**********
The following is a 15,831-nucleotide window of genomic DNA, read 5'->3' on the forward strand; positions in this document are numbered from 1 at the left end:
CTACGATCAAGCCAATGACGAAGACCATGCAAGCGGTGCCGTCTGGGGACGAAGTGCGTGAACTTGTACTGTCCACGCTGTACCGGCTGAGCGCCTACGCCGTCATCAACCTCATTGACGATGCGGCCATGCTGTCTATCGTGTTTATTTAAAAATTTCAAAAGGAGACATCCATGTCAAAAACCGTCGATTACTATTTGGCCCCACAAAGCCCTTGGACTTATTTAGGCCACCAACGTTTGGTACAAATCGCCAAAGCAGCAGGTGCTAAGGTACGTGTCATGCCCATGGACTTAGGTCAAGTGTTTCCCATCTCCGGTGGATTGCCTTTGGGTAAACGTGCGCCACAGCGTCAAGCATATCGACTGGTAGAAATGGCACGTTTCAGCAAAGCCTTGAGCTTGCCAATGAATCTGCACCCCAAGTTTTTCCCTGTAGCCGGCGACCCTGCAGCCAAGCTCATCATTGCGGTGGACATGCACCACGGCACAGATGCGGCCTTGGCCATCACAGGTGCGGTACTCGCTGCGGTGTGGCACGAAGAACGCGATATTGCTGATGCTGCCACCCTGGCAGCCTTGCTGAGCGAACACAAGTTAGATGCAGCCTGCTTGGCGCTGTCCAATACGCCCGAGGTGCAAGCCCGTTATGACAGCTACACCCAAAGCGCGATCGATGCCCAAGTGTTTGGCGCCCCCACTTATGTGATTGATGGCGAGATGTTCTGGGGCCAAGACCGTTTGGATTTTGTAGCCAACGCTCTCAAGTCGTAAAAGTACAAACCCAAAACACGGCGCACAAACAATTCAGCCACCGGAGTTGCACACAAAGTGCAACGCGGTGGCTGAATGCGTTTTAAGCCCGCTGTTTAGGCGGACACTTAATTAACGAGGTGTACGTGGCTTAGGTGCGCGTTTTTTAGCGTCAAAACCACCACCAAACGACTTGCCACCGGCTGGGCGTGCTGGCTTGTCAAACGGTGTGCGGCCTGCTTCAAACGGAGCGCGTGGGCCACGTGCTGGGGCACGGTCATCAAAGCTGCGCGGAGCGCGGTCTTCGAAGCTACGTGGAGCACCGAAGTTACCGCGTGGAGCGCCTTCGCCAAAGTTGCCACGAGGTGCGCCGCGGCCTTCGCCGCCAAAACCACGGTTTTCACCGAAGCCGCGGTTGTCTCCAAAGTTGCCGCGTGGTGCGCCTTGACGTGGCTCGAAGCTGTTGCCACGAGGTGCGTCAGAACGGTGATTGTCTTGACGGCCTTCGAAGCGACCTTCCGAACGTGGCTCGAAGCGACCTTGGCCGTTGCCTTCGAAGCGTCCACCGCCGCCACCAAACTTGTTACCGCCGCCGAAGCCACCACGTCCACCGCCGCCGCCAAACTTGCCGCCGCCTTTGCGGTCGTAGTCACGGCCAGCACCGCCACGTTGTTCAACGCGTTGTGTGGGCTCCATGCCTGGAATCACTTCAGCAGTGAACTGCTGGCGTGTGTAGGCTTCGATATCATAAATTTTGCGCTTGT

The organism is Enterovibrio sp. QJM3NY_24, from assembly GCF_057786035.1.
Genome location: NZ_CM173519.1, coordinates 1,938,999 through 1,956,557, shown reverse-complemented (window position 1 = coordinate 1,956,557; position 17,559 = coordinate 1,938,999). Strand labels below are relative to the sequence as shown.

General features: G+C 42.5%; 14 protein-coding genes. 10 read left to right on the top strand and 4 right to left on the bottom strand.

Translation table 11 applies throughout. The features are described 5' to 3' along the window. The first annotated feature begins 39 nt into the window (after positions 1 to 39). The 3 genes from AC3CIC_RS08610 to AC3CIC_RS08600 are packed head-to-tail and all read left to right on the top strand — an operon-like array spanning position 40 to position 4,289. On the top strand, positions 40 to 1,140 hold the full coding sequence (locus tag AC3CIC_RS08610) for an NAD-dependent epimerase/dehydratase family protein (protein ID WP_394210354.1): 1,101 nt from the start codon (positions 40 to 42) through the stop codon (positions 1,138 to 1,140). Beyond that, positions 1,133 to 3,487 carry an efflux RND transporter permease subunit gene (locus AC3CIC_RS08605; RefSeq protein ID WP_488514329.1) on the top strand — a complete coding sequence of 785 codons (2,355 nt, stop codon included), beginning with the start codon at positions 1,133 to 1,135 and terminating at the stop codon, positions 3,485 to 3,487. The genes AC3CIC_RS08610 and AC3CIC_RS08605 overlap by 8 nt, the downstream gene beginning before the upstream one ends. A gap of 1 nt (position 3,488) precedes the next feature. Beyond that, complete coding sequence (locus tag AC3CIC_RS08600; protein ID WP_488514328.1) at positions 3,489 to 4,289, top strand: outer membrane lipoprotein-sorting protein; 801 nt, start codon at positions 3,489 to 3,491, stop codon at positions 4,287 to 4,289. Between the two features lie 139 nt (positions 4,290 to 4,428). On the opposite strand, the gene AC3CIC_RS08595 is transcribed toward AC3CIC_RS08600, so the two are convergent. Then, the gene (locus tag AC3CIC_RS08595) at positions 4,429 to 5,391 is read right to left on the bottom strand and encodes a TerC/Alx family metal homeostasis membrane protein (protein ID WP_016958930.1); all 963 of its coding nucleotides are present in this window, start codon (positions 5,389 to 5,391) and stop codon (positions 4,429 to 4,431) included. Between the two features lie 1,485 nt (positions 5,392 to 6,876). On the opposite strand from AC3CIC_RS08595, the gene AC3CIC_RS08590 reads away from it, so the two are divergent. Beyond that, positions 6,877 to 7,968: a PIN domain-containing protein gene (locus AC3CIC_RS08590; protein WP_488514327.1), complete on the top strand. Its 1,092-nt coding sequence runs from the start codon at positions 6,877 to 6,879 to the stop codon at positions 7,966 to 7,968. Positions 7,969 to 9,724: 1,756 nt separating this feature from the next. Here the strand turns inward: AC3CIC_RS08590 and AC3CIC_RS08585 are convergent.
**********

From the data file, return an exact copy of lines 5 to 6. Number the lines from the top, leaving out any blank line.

General features: G+C 42.5%; 14 protein-coding genes. 10 read left to right on the top strand and 4 right to left on the bottom strand.

Translation table 11 applies throughout. The features are described 5' to 3' along the window. The first annotated feature begins 39 nt into the window (after positions 1 to 39). The 3 genes from AC3CIC_RS08610 to AC3CIC_RS08600 are packed head-to-tail and all read left to right on the top strand — an operon-like array spanning position 40 to position 4,289. On the top strand, positions 40 to 1,140 hold the full coding sequence (locus tag AC3CIC_RS08610) for an NAD-dependent epimerase/dehydratase family protein (protein ID WP_394210354.1): 1,101 nt from the start codon (positions 40 to 42) through the stop codon (positions 1,138 to 1,140). Beyond that, positions 1,133 to 3,487 carry an efflux RND transporter permease subunit gene (locus AC3CIC_RS08605; RefSeq protein ID WP_488514329.1) on the top strand — a complete coding sequence of 785 codons (2,355 nt, stop codon included), beginning with the start codon at positions 1,133 to 1,135 and terminating at the stop codon, positions 3,485 to 3,487. The genes AC3CIC_RS08610 and AC3CIC_RS08605 overlap by 8 nt, the downstream gene beginning before the upstream one ends. A gap of 1 nt (position 3,488) precedes the next feature. Beyond that, complete coding sequence (locus tag AC3CIC_RS08600; protein ID WP_488514328.1) at positions 3,489 to 4,289, top strand: outer membrane lipoprotein-sorting protein; 801 nt, start codon at positions 3,489 to 3,491, stop codon at positions 4,287 to 4,289. Between the two features lie 139 nt (positions 4,290 to 4,428). On the opposite strand, the gene AC3CIC_RS08595 is transcribed toward AC3CIC_RS08600, so the two are convergent. Then, the gene (locus tag AC3CIC_RS08595) at positions 4,429 to 5,391 is read right to left on the bottom strand and encodes a TerC/Alx family metal homeostasis membrane protein (protein ID WP_016958930.1); all 963 of its coding nucleotides are present in this window, start codon (positions 5,389 to 5,391) and stop codon (positions 4,429 to 4,431) included. Between the two features lie 1,485 nt (positions 5,392 to 6,876). On the opposite strand from AC3CIC_RS08595, the gene AC3CIC_RS08590 reads away from it, so the two are divergent. Beyond that, positions 6,877 to 7,968: a PIN domain-containing protein gene (locus AC3CIC_RS08590; protein WP_488514327.1), complete on the top strand. Its 1,092-nt coding sequence runs from the start codon at positions 6,877 to 6,879 to the stop codon at positions 7,966 to 7,968. Positions 7,969 to 9,724: 1,756 nt separating this feature from the next. Here the strand turns inward: AC3CIC_RS08590 and AC3CIC_RS08585 are convergent.